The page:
There’s now scientific evidence a tweet from a Japanese great tit might make more sense than those created by humans. Twitter’s microblogging platform gave added new meaning to our lexicon for the word ‘tweet,’ when it debuted almost a decade ago.

At the early onset, Twitter was criticized for users tweeting about what they had for breakfast, lunch and dinner, in addition to a countless number of other self-indulgent self-promotional boasts — all of which were of more interest to the sender than the receiver. So much so, that those one-way conversations might have been the death-knell for the site had it not been for the growing majority who embraced social media based on its original intent — namely to engage with others in meaningful, two-way convos.

Tweets with More Meaning . . .

Recent scientific research indicates that songbirds have also learned how to communicate in a giver-receiver fashion making their tweets more meaningful than we had originally thought.

The Japanese great tit is the bird in question. It’s diverse vocal repertoire combines different calls using a syntactic rule which enables them to tweet out compound messaging to their fellow tits.

The new research is a breakthrough in understanding animal vocalizations in general where the great tit might be opening the door as to how other animals communicate. Prior to this research, it was difficult to prove that any animal was able to string together sounds to convey different nuance of meaning.

“We now have good evidence that animal communication systems share many of the basic properties of human language,” said Toshitaka Suzuki, lead author of the study and a postdoctoral fellow in the Department of Evolutionary Studies at Japan’s Graduate University for Advanced Studies. “For example, mammals and birds can use specific call types to denote specific objects, and Japanese great tits can combine different ‘words’ to send a compound message.”

Tweets with a Purpose

Suzuki’s team focused on a few of the Japanese great tits’ different vocalizations that signaled alarms, particularly when two of their main predators were approaching — namely, the jungle crows and/or the Japanese rat snakes.

The tweets studied pertained to different note types that were categorized as A, B, C and D. Prior research found that when A, B and C are produced together in that order, the call instructs listeners to “scan for danger.” And that when the “D” was added its meaning became more emphatic as it signalled: “approach the caller” but “with caution.”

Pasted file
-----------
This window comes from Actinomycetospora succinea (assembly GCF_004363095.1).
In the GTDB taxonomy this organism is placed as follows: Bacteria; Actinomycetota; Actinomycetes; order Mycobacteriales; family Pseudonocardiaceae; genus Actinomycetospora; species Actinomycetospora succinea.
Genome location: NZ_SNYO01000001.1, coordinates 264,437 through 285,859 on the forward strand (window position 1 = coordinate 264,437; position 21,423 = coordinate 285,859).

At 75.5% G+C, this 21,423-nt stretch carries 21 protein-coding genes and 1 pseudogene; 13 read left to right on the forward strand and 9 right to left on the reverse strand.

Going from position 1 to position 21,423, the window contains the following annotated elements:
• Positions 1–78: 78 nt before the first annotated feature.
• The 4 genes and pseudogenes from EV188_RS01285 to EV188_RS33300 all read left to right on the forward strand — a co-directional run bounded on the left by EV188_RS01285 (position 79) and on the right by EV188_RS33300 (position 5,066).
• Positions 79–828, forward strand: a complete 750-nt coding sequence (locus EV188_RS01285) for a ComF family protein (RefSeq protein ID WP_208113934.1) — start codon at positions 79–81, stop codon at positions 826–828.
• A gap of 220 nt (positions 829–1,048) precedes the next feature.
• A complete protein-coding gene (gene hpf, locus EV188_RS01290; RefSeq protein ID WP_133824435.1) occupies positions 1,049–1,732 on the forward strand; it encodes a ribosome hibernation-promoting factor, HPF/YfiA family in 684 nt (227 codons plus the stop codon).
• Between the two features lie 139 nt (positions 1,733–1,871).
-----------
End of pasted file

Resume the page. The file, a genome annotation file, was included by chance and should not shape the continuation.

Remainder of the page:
To prove out their theory, Suzuki and his team played the recorded calls to 21 adult Japanese great tits in the wild, and found that the receiving birds did exactly what the calls commanded they do.

However, when the researchers reversed the order of the notes to D-ABC, the listeners did not respond. Those tweets apparently lacked comprehensible meaning for them.

Tits have it over our Closest Evolutionary Cousins . . .

“There is no evidence showing that non-human primates, even chimpanzees, use compositional syntax,” Suzuki said, adding that “combinations of sounds are very common in tits and chickadees, and are also found in other species of passerines (perching birds).”

Tweeting in the wild going forward . . .

In the future, Suzuki and his research look to learn how Japanese great tits and related species evolved such a sophisticated communication system. Then by comparison, they also hope to better determine what is unique about human verbal skills.

It could be that we are the only species that can communicate about the future and the past — this is something that has never been detected in animal communications. So keep tweeting you humans, there are a few tricks you still have up your sleeve that those great tits haven’t caught on to yet. But just give 'em time!

Comments

Share Your Thoughts!